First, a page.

Friday, September 25, 2015

A new milestone: my first bee sting(s)!

Last weekend, I was doing yard work. Just finished mowing the yard, sweating and panting like a gorilla, and I thought why finish there? How about trimming (a chore I tend to only do twice a year; yeah, I'm one of those kinda neighbors)?

Proud of my chutzpah, I trimmed around the garden in front. Suddenly, my thigh was on fire. Huh, I thought, that's odd. I scratched like mad, tamped my thigh many times just in case somehow a spark from the trimmer had crawled up my shorts. That's when I noticed the ground cover hazy like heat off hot tarmac. I'd stumbled into a horror movie's worth of bees swarming around me.
I shrieked (a manly shriek, mind you) more out of panic than terror. Then a bee landed on my wrist. Couldn't shake it off, blow it off, thwack it off.

Okay, I've never been stung before. And at age 54, I truly thought I was gonna live the rest of my life without suffering through this heinous rite of passage. Whatever.

Be that as it may, I'd like to clear up some untrue myths about bee stings. Pay attention class...

First, it's not the sharp bite you hear about. Rather it's a burning sensation, acid eating your skin. And it won't go away. Think I'd rather have the instant BLAMMO and be done with it.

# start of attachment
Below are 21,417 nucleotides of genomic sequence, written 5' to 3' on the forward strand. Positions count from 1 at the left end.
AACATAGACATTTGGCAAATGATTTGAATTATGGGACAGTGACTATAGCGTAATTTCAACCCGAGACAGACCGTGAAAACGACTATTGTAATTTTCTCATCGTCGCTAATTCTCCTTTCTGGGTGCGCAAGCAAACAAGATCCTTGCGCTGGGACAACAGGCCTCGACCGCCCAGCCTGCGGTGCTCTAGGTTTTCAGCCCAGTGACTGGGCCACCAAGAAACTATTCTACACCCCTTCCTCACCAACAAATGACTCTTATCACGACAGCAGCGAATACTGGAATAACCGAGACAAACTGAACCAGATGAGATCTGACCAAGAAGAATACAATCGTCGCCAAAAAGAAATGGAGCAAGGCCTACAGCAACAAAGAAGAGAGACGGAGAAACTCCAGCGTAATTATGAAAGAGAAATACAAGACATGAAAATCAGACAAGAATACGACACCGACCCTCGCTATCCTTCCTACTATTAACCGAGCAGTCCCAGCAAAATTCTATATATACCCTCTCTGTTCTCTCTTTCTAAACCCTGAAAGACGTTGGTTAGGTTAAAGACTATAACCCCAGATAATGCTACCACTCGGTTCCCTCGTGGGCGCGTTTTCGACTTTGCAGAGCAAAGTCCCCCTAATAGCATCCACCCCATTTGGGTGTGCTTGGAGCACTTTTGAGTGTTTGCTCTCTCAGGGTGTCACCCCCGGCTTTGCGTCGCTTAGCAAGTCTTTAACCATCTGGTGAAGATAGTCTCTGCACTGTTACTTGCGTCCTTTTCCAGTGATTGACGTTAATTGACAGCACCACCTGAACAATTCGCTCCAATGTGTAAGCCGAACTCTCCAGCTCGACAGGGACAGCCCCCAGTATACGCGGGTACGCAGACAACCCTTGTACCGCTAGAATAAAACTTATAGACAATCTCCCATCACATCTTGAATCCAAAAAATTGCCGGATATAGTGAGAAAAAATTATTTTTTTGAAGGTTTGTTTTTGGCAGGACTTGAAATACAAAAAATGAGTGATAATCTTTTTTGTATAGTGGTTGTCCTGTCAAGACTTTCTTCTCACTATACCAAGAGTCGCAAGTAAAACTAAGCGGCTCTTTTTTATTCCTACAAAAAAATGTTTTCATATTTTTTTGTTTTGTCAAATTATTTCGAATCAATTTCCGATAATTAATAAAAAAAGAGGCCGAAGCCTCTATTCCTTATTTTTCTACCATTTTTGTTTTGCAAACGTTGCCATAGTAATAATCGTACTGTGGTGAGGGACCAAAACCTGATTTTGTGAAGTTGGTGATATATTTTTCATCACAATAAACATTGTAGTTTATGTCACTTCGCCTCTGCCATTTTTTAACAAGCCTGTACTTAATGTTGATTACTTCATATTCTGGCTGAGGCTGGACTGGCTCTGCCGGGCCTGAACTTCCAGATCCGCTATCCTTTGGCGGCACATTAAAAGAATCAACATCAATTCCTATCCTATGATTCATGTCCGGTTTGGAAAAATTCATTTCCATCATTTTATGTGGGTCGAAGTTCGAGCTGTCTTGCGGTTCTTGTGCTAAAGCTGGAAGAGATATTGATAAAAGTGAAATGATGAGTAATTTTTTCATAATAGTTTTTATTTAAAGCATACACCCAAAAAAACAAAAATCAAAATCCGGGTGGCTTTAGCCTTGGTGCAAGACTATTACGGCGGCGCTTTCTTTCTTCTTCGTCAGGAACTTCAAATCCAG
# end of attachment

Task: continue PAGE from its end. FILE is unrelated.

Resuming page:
Second, whoever said that if you don't show fear in front of a bee, it won't sting you. What a load of crap! I didn't even know they were in my vicinity until they started burning my skin off. The fear came later. (But it seems I'm now on the bee's radar; lately when I've walked the dog, they chase me. I suppose the sight of a big man and large dog running from a bee may look amusing to some people, but it's no laughing matter when you're running for your life).

Third, once a bee stings you, it dies. Not these buggers! They kept attacking like the Energizer Bunny, stinging me time and again. My hand swelled up into a bowling ball. My thigh contains a map of the world in bruises. I didn't even get to take satisfaction that my enemies would die afterward.
Fourth, to become immune to bee stings, eat five worker bees. Yeah, be my guest. I understand the Golden Poison Arrow Frog tastes great over a grill, too.

Fifth, if you dig the stinger out with a knife and quickly suck the venom out, you won't suffer any consequences. Except for going to the ER with a carved up hand and poison in your belly.

Perhaps I need to invest in a full-on hazard suit for future yard work. Or pay the neighborhood kid to take his chances.

For more sheer terror, check out Secret Society (the book formerly known as {just like Prince!} The Secret Society of Like-Minded Individuals) from Books We Love Publishing: Extremely friendly purchase linky



  1. Yikes on the bee sting. Much luck on the sales.

  2. Holy! That's one swollen hand. I've been stung several times and I don't swell up like that. Better go see your allergist. You might need an epi-pen.

    1. Okay,'s not really a photo of my hands. As a writer, you know, I'm prone to exaggerate.